Three Tusculum students to demonstrate their growing art and design skills at senior capstone exhibitions

GREENEVILLE – Students in Tusculum University’s art and design program will showcase the breadth and depth of skills they have developed during their studies when they present their work for public viewing in April.

Katelyn Brooks will hold her exhibition opening April 20.

Three students who are scheduled to graduate in May – Katelyn Brooks, Calista Hensley and Ashley Howell – will hold opening receptions for their senior capstone exhibitions from 5-7 p.m. in the Clem Allison Art Gallery, located in Annie Hogan Byrd Fine Arts Center. The dates are Thursday, April 13, for Howell; Thursday, April 20, for Brooks; and Thursday, April 27 for Hensley.

“All of our students have found their niche through their art studies but have also grown exponentially in their knowledge and practice of multiple media,” said Bill Bledsoe, assistant professor of art and design. “Attendees of these exhibitions will see how talented these students are and how well they have grasped the concepts inherent in quality art. Their work also illustrates the high standards and caliber of our art and design program.”

Each student will show 16 pieces during her exhibition. Eight pieces are classified as a directive and will have a cohesive theme in design quality and size. These items can be, but are not required to be, within the same medium. The remaining items will demonstrate each student’s knowledge of all other areas of studio art and visual communications.

Howell’s directive will focus on photography, sculpture and graphic design; Brooks’ will concentrate on a multimedia approach; and Hensley’s will center on wood cut printmaking.

Calista Hensley will hold her exhibition opening April 27.

Through this exhibition, visitors will see the proficiency of Howell, Brooks and Hensley in the following media:

  • Drawing
  • Graphic design
  • Painting
  • Photography
  • Printmaking
  • Sculpture

“These students should have the confidence level when they graduate from Tusculum that they can successfully compete for any position they seek,” Bledsoe said. “That is bolstered by their participation in an exhibition format that exceeds the requirements of other programs in the state. This structure distinguishes our program and ensures our students emerge with their degree as career-ready professionals.”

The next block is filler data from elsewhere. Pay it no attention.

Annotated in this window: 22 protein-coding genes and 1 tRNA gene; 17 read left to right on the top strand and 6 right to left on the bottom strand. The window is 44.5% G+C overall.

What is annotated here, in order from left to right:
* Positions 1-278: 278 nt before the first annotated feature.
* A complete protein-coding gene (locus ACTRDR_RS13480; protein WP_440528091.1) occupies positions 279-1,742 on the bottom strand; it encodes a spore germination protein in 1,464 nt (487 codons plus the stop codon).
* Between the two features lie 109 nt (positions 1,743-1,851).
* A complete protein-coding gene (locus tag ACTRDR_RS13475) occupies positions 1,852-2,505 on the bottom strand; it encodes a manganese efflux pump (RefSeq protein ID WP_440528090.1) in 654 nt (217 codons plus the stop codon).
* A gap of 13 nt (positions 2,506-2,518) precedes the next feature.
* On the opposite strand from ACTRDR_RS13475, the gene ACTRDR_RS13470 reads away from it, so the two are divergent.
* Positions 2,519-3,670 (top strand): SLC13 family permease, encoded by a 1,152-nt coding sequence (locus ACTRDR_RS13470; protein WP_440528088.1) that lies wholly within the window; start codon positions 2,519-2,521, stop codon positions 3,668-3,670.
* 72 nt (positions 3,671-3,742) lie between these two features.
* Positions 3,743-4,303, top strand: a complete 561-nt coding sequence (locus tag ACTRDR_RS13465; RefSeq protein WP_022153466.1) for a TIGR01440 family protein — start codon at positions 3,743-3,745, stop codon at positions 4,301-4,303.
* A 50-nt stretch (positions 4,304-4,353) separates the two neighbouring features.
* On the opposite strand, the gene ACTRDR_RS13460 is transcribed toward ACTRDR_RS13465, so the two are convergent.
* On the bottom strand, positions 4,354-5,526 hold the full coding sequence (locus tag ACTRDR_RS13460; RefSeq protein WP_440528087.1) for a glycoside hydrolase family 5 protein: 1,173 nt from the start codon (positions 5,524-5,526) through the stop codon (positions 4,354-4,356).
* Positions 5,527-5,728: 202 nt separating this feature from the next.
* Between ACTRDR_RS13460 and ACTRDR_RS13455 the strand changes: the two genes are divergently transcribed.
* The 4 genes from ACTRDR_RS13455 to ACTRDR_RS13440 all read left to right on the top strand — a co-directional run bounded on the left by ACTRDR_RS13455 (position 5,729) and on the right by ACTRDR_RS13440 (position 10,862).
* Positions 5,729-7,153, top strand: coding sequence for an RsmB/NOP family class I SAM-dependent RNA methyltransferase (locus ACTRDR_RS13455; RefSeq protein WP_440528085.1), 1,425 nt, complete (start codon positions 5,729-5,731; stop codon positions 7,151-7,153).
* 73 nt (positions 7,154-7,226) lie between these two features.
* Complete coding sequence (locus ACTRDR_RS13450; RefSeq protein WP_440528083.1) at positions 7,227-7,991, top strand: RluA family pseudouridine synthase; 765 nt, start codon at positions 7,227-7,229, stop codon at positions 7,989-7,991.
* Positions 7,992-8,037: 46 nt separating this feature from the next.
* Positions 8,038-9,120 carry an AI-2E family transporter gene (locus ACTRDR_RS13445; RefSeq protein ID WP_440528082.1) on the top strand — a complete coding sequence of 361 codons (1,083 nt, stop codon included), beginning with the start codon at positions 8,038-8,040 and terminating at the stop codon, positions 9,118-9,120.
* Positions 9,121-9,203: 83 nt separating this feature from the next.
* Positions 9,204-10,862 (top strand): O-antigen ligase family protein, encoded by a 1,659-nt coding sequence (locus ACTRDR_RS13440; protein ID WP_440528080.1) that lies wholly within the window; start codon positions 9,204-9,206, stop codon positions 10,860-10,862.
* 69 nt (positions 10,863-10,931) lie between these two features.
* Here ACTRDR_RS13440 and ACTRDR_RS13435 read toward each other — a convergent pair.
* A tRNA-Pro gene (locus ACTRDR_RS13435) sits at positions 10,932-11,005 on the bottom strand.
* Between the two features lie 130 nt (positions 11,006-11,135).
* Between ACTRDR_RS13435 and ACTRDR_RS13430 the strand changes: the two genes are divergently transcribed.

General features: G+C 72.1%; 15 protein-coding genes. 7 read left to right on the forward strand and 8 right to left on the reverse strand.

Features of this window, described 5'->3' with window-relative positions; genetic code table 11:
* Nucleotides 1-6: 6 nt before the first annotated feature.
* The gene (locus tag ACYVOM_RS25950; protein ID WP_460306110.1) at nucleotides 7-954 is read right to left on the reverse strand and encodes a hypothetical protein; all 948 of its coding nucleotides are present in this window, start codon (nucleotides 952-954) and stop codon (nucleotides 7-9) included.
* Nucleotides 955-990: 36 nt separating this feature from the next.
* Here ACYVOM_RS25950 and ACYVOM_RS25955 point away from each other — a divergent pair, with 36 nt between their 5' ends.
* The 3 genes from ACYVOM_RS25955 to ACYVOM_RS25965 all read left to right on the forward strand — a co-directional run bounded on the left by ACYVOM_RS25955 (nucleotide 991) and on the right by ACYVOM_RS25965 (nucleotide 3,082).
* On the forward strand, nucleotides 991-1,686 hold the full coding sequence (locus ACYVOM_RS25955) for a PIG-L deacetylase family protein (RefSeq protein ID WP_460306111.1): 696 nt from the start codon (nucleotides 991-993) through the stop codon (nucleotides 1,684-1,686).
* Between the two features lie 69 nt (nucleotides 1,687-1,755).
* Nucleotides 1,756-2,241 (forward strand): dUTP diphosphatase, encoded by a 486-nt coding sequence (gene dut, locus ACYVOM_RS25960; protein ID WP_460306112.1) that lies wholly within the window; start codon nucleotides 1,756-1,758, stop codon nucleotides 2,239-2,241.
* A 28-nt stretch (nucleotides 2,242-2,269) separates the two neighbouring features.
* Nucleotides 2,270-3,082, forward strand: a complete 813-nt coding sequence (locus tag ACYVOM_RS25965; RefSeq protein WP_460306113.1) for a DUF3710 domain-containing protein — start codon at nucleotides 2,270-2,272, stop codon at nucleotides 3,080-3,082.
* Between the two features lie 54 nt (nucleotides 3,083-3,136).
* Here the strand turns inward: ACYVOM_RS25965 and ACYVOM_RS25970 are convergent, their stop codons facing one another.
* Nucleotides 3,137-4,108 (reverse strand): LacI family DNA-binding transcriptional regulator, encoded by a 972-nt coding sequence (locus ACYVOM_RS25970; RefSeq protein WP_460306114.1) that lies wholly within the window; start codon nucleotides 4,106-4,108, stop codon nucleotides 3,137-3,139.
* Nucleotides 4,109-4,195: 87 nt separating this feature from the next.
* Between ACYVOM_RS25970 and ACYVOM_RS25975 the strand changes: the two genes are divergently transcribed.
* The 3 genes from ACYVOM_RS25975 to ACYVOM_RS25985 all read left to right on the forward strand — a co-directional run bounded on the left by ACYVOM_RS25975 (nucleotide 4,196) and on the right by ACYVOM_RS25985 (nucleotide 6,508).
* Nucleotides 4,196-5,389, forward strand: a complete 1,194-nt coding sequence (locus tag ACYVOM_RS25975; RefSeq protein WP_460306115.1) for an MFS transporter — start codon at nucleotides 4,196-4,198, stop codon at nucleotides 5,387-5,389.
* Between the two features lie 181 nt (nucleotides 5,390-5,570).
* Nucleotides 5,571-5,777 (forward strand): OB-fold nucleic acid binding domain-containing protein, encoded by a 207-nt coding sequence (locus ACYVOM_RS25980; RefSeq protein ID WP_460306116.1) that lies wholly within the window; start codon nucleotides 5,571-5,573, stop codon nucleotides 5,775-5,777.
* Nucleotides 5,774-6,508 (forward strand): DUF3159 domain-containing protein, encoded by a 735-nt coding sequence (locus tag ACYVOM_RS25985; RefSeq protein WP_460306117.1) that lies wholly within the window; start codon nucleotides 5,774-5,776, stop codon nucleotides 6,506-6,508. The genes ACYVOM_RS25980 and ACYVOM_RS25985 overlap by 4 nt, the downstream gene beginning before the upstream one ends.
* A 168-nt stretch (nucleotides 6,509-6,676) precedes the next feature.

In February, Tusculum’s Center for the Arts reopened the gallery in Annie Hogan Byrd near the Marilyn duBrisk Theatre. The gallery is open 10 a.m.-4 p.m. Monday-Thursday and during other special events at Annie Hogan Byrd.

Ashley Howell works on a drawing of one of the prophets from the Sistine Chapel.

“We’re really excited about this space and the opportunities it presents to highlight our students’ work and artistry of community members who will have shows here,” said Rouja Green, director of the Center for the Arts. “One of the nicest things about this location is that visitors are drawn to the art and able to give their full attention to an exhibit. It’s an intimate space and the art work is attractively displayed. This space also dovetails with the many other exciting arts programming that is taking place in the building.”

The student receptions are free and open to the public. The students will provide hors d’oeuvres and light refreshments. Those who are unable to attend the opening sessions are still welcome to visit the gallery when it is open to see the work on display for a week afterward. Brooks’ pieces will also be in the gallery during the Old Oak Festival Saturday, April 22, and Sunday, April 23.